Five basic combinations of MST, PVST, and PVST+ switches can be used in this network:
- All switches are PVST devices— This is the case discussed in the “Spanning Tree Load Balancing” section earlier. All of the load balancing techniques covered in that section obviously work here.
- All switches are PVST+ devices— Load balancing can be implemented using exactly the same techniques as with PVST switches. The PVST+ and CST BPDUs are handled without any user configuration.
- All switches are MST devices— No STP load balancing is possible under the current version of 802.1Q.
- An IDF switch is an MST device and remaining devices are PVST+ devices— For PVST+ BPDUs and traffic to pass through both uplink ports on the IDF switch, both ports need to be in the STP Forwarding state. Beyond that, normal STP load balancing techniques can be utilized.
- An MDF switch is an MST device and remaining devices are PVST+ devices— For PVST+ BPDUs and traffic to pass through all ports of the MDF switch, all of the ports must be placed in the Forwarding state. After that has been accomplished, normal STP load balancing can be done.
In short, PVST+ allows all of the usual Spanning Tree load balancing techniques to be used with one exception—all inter-switch ports on MST devices should be in the Forwarding state.
Load balancing might be possible if some MST ports are Blocking. However, the load balancing design requires careful analysis. In general, it is easiest to design the network to have all inter-switch MST ports in the Forwarding state (if possible).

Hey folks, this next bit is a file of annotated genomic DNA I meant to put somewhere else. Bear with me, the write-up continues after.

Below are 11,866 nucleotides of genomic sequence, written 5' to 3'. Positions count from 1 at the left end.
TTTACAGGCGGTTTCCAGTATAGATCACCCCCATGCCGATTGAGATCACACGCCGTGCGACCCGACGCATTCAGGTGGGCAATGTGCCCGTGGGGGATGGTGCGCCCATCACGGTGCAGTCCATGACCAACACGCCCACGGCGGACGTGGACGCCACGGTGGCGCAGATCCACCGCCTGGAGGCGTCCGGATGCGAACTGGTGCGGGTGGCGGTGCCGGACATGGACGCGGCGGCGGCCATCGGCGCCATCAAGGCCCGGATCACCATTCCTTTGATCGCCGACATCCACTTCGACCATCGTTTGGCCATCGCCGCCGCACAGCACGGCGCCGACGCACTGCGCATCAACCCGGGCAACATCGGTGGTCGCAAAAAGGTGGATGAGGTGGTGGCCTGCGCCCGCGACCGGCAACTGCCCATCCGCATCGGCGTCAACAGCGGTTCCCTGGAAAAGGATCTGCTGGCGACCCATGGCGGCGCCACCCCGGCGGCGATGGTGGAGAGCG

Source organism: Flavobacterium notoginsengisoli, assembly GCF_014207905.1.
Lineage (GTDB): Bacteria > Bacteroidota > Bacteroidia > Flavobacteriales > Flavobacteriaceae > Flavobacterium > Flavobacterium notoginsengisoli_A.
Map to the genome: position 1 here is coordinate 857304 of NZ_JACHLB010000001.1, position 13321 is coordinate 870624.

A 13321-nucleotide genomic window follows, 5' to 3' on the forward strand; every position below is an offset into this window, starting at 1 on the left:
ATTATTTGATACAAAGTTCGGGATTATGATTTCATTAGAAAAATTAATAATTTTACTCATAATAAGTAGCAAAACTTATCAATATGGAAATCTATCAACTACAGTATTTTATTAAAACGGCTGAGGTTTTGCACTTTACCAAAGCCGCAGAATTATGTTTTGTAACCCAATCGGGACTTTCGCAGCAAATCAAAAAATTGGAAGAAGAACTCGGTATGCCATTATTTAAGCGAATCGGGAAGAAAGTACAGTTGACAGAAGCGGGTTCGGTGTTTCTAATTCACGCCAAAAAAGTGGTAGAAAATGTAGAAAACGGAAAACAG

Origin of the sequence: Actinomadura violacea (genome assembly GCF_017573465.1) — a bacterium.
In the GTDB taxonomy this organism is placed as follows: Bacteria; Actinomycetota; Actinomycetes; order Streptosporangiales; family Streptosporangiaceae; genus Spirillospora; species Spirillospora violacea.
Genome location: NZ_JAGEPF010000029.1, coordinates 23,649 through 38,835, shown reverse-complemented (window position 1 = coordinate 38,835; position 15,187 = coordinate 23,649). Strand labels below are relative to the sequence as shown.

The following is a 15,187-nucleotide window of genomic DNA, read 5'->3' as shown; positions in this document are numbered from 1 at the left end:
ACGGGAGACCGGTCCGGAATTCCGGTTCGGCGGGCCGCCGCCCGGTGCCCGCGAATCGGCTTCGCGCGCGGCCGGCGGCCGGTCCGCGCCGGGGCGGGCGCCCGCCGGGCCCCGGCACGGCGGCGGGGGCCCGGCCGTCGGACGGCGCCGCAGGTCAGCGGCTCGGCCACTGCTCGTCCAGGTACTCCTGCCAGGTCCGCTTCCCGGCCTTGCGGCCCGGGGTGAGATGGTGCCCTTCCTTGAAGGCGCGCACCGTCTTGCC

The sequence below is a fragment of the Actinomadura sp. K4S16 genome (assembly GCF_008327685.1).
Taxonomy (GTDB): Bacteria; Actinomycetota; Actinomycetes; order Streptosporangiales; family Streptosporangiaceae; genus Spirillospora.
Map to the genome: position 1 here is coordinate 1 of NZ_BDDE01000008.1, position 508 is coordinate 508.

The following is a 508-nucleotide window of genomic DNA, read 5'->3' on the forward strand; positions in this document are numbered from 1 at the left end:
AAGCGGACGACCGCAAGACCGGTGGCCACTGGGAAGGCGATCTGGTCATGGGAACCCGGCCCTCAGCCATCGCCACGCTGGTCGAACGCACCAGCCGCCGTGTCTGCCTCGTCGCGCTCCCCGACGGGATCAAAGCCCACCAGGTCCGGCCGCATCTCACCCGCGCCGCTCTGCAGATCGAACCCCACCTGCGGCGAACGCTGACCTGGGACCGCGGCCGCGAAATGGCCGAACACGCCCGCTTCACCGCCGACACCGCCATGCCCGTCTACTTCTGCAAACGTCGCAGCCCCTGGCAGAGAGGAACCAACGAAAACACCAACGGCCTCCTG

Two problems arise when the MST ports are not forwarding:
- PVST+ BPDUs are only flooded out a subset of the ports, and therefore only learn a subset of the topology.
- Blocking MST ports destroy the capability to implement load balancing. Recall that when an MST switch puts a port in the Blocking state, it blocks that port for allVLANs. Because this forces all traffic to use a single path, load balancing is no longer possible.
The mapping and tunneling aspects of PVST+ require no user configuration or intervention. This allows plug-and-play interoperability. However, load balancing might require some extra STP tuning to force the MST ports into the Forwarding state.
It can be tricky to meet the requirement that all ports on the MST switches forward while also distributing the traffic across multiple paths. A couple of examples illustrate this point. First, consider the case of an MDF MST switch as shown in Figure 7-28. Cat-B has been replaced by Sw-B, a generic 802.1Q MST switch.
Figure 7-28. MDF MST Switch Load Balancing
Part A in Figure 7-28 illustrates the tunneling process of PVST+ BPDUs through an MST switch (this is used for VLANs other than VLAN 1). Because the MST switch floods the PVST+ BPDUs out all inter-switch ports (assuming that the requirement of all ports Forwarding is met), it is as though the MST switch does not exist. An interesting consequence of this is that the left path appears to only have a cost of 19, whereas the right path has the usual cost of 38 (19+19). In other words, Cat-A, the Root Bridge, originates Configuration BPDUs with a cost of zero. These BPDUs arrive without any modification on Cat-D:Port-1/1 where the cost is increased to 19. On the right link, Cat-C receives the BPDUs and increases the Root Path Cost to 19.